You’re walking down the street in a downtown shopping area and you come upon someone who claims to be homeless. (You never really know.)
What do you do?
A. Look away as if they are invisible?
B. Look and shake your head?
C. Walk clear of them?
D. Nervously walk right pass?
E. Do all of the above and wish they would disappear?
Or, F., do you try to help?
Baton Rouge, like many cities across country, is dealing with the growing number of homeless people. Some people see them as human eyesores, hurting cities seeking to attract tourists and the millions of dollars they bring. Others see them as a chance to improve society.
The Metro Council is supporting an occasionally used concept of offering the homeless a bus ticket out of the Red Stick. Hasta la vista, baby!
These initiatives need catchy names, and the first one the city developed was “Clean Sweep.” But wiser heads realized we are talking about human beings, not bent soda cans or old oily rags. A more-palatable name was born: Homeless Outreach Prevent Efforts or HOPE. Get it. It’s like “HOPE we don’t see you anymore.”
Here are a couple local statements from the Internet about bus ticket issue. From Emteein: “I saw an article about the city allocating money to buy homeless people one-way bus tickets to wherever they want to go. This is the best damn idea I’ve seen come out of BR in a while.”
This came from Bubbz: “I feel like it’s the episode of South Park where they ship the homeless off to another city.”
Councilman John Delgado, who proposed the program, spoke for a lot of people when he said “They have no home, no job, no prospects, and if they want to go, quite honestly, I’m happy to send them.” He went on to say, “At the end of the day we did not spend millions of taxpayer dollars on refurbishing downtown to make it nice as it is just to have it flooded with homeless people.”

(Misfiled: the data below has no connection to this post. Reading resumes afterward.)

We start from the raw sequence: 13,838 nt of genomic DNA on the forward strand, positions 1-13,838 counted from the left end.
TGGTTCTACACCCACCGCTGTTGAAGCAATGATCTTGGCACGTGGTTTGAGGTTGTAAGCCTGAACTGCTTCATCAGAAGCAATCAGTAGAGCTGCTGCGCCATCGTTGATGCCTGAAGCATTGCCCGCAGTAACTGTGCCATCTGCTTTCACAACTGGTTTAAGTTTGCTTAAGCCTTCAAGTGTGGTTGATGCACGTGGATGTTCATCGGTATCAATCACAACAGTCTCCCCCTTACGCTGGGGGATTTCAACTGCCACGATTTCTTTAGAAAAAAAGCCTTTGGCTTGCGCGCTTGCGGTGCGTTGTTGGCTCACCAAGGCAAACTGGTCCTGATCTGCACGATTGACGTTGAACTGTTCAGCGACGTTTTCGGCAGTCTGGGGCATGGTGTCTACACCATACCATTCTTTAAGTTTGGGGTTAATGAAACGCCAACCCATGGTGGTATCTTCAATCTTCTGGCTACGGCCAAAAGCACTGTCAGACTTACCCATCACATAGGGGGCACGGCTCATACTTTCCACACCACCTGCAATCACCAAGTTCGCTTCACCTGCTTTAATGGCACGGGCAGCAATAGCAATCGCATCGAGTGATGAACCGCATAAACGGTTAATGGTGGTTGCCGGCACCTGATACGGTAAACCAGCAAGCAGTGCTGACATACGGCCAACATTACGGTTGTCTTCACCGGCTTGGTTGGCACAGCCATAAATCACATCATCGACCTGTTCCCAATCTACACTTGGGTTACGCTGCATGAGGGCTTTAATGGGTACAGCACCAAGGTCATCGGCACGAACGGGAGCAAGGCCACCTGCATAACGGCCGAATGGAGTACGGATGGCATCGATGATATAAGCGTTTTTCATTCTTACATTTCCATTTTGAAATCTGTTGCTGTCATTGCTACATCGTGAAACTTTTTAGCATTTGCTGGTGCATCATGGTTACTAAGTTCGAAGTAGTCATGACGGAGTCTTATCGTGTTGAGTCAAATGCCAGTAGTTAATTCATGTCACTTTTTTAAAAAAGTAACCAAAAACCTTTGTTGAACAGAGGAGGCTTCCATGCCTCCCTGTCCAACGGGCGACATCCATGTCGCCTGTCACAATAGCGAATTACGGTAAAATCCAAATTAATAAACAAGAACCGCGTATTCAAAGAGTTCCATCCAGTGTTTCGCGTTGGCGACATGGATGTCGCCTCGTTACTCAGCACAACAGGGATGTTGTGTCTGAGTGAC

While his statements may seem harsh, his amen corner is deep and wide with supporters who think the same way. And, there is nothing wrong with that.
But others believe shipping the homeless to a new address is not the right answer. Why can’t we rehabilitate them? What about a job-training program for them? What about, what about?
In a newspaper article, a couple of people characterized as homeless said they could return home to parents and others who would set them up with jobs if they had a ticket. Really?
It’s difficult to imagine that their parents want them or that they have a great relationship with family members.
Here’s something the bus trip doesn’t address. Some have mental and emotional issues that should be treated rather than bused. Others are indeed down on their luck and want to do better, but don’t have wherewithal to do better.
And, of course there are some homeless people who know how to manipulate the system. My uneducated guess is that is just a fraction of the number.
Councilwoman Tara Wicker said HOPE is just part of addressing the problem. She suggested that a larger strategy to reduce homelessness needs to be considered.
“Just loading up all the homeless and shipping them from one town to the other is a bad idea,” she said.
The problem is Wicker is partly right and so is Delgado. The answer is somewhere in the middle and that’s what we, as a caring society, have to figure out.
Ed Pratt is a former Advocate editor. He is assistant to the chancellor for media relations at Southern University. His email address is firstname.lastname@example.org.
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